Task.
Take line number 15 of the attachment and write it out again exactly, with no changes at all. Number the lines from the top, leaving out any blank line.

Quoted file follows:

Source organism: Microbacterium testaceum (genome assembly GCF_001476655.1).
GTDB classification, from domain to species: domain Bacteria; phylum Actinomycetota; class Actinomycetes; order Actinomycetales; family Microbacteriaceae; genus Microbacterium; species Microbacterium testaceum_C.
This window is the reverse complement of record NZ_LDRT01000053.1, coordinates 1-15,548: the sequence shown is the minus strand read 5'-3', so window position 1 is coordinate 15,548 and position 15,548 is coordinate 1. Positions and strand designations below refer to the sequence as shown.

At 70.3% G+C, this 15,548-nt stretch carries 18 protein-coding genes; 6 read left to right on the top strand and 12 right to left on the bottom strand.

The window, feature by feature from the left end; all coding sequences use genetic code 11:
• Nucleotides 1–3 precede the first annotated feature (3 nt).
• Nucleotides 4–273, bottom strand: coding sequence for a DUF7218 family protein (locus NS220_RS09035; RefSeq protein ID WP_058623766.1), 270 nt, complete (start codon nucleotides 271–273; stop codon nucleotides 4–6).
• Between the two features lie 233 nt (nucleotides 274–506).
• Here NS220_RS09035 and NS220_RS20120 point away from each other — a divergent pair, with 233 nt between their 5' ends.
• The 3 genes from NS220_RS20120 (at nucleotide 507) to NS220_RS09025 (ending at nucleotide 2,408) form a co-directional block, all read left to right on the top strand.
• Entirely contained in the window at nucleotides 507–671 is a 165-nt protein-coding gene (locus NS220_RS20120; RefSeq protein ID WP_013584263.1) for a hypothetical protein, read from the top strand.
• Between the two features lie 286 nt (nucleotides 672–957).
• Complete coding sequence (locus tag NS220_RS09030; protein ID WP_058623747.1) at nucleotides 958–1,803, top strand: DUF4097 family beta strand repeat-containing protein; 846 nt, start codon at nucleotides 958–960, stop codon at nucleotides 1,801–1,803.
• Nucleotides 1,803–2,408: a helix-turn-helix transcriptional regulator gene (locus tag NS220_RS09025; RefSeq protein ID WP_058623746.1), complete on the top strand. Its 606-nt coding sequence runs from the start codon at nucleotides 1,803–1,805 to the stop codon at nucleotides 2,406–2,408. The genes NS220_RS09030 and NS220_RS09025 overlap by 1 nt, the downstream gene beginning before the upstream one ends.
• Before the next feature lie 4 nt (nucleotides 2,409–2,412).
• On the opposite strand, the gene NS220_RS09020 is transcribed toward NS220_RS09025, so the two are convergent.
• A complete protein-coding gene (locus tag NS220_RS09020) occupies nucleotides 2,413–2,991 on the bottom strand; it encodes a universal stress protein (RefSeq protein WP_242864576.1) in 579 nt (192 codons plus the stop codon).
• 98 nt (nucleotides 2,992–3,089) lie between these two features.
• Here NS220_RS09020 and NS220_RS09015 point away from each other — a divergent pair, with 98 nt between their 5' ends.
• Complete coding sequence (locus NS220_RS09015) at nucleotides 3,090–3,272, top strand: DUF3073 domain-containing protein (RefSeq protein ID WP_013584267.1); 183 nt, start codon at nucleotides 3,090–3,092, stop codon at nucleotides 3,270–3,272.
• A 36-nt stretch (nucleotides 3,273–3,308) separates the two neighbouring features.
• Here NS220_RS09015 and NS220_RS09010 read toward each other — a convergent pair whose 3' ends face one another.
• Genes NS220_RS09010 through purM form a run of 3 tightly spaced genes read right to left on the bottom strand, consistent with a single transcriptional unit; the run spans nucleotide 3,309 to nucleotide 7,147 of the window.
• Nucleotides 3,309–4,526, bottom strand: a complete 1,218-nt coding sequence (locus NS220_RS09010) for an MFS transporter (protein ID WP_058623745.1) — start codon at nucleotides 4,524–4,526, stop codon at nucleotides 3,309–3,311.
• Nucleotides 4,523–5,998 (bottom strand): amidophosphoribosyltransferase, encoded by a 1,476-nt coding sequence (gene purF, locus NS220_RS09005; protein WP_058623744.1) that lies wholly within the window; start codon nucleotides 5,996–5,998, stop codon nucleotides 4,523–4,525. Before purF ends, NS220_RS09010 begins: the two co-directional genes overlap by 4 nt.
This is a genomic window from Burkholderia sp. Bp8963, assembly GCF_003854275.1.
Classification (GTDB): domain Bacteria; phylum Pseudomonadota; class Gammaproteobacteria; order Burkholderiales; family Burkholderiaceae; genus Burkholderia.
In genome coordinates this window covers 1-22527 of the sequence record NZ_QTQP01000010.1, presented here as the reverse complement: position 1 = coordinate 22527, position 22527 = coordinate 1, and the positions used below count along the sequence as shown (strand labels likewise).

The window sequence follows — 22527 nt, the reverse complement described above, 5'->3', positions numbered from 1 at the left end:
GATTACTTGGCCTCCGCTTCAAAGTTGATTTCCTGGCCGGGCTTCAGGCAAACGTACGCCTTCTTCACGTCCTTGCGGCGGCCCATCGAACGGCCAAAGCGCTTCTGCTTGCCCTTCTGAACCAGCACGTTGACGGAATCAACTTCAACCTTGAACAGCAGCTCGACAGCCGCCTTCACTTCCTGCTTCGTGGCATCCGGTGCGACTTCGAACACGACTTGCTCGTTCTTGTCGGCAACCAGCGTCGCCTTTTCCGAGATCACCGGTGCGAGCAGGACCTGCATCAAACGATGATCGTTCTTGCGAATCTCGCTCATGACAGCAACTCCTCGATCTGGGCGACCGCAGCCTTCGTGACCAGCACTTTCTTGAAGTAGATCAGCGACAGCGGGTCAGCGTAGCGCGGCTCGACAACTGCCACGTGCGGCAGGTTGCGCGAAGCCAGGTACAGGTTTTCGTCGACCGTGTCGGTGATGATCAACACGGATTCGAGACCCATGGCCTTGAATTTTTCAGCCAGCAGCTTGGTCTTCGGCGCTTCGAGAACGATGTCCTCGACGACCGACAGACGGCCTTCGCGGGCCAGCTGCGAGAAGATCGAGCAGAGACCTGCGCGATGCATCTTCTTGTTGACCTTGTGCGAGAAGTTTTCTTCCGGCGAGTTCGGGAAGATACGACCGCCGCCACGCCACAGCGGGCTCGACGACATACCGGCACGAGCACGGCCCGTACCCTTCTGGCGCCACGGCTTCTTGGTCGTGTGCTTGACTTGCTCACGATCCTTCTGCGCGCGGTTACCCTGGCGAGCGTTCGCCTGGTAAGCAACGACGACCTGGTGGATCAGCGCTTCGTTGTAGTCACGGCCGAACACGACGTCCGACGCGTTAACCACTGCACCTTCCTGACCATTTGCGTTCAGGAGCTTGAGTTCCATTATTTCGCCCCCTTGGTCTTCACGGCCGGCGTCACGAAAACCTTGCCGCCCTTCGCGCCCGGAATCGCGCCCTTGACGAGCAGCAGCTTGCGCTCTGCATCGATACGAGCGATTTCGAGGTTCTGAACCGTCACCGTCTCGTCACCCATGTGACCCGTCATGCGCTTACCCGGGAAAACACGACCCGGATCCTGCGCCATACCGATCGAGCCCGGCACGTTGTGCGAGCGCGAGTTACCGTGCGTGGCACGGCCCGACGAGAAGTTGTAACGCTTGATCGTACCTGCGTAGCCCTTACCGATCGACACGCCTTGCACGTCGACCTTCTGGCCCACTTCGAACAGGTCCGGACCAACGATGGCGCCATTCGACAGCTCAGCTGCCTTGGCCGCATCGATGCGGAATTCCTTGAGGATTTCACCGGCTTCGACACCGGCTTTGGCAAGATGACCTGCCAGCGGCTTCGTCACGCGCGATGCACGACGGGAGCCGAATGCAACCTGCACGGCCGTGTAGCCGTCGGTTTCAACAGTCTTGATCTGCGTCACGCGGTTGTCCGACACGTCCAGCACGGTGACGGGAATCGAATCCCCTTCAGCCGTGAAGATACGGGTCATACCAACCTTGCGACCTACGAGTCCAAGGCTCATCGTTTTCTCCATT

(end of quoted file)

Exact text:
• Before the next feature lie 4 nt (nucleotides 2,409–2,412).